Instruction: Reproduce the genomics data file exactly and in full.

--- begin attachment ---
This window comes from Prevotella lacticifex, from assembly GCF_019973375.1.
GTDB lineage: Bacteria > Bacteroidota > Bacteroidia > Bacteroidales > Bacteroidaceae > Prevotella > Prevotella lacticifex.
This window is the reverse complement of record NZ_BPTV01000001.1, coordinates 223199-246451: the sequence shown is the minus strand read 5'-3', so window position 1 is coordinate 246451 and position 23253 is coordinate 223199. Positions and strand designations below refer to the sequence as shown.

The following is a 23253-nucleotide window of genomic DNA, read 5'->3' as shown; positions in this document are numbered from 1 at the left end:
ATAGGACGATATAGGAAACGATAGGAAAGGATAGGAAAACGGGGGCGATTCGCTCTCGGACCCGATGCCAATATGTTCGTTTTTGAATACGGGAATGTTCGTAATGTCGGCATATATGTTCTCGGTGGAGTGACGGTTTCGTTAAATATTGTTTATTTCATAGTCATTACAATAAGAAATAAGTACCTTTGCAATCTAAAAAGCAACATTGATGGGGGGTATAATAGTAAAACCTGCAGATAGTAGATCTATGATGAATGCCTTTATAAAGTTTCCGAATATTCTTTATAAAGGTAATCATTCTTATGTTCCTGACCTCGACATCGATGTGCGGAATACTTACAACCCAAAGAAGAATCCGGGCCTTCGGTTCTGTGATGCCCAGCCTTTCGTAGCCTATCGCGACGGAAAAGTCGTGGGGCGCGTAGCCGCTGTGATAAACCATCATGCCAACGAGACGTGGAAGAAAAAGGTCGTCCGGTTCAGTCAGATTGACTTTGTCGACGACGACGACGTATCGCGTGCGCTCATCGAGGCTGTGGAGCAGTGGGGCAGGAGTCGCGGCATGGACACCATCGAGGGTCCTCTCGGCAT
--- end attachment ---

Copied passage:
This window comes from Prevotella lacticifex, from assembly GCF_019973375.1.
GTDB lineage: Bacteria > Bacteroidota > Bacteroidia > Bacteroidales > Bacteroidaceae > Prevotella > Prevotella lacticifex.
This window is the reverse complement of record NZ_BPTV01000001.1, coordinates 223199-246451: the sequence shown is the minus strand read 5'-3', so window position 1 is coordinate 246451 and position 23253 is coordinate 223199. Positions and strand designations below refer to the sequence as shown.

The following is a 23253-nucleotide window of genomic DNA, read 5'->3' as shown; positions in this document are numbered from 1 at the left end:
ATAGGACGATATAGGAAACGATAGGAAAGGATAGGAAAACGGGGGCGATTCGCTCTCGGACCCGATGCCAATATGTTCGTTTTTGAATACGGGAATGTTCGTAATGTCGGCATATATGTTCTCGGTGGAGTGACGGTTTCGTTAAATATTGTTTATTTCATAGTCATTACAATAAGAAATAAGTACCTTTGCAATCTAAAAAGCAACATTGATGGGGGGTATAATAGTAAAACCTGCAGATAGTAGATCTATGATGAATGCCTTTATAAAGTTTCCGAATATTCTTTATAAAGGTAATCATTCTTATGTTCCTGACCTCGACATCGATGTGCGGAATACTTACAACCCAAAGAAGAATCCGGGCCTTCGGTTCTGTGATGCCCAGCCTTTCGTAGCCTATCGCGACGGAAAAGTCGTGGGGCGCGTAGCCGCTGTGATAAACCATCATGCCAACGAGACGTGGAAGAAAAAGGTCGTCCGGTTCAGTCAGATTGACTTTGTCGACGACGACGACGTATCGCGTGCGCTCATCGAGGCTGTGGAGCAGTGGGGCAGGAGTCGCGGCATGGACACCATCGAGGGTCCTCTCGGCAT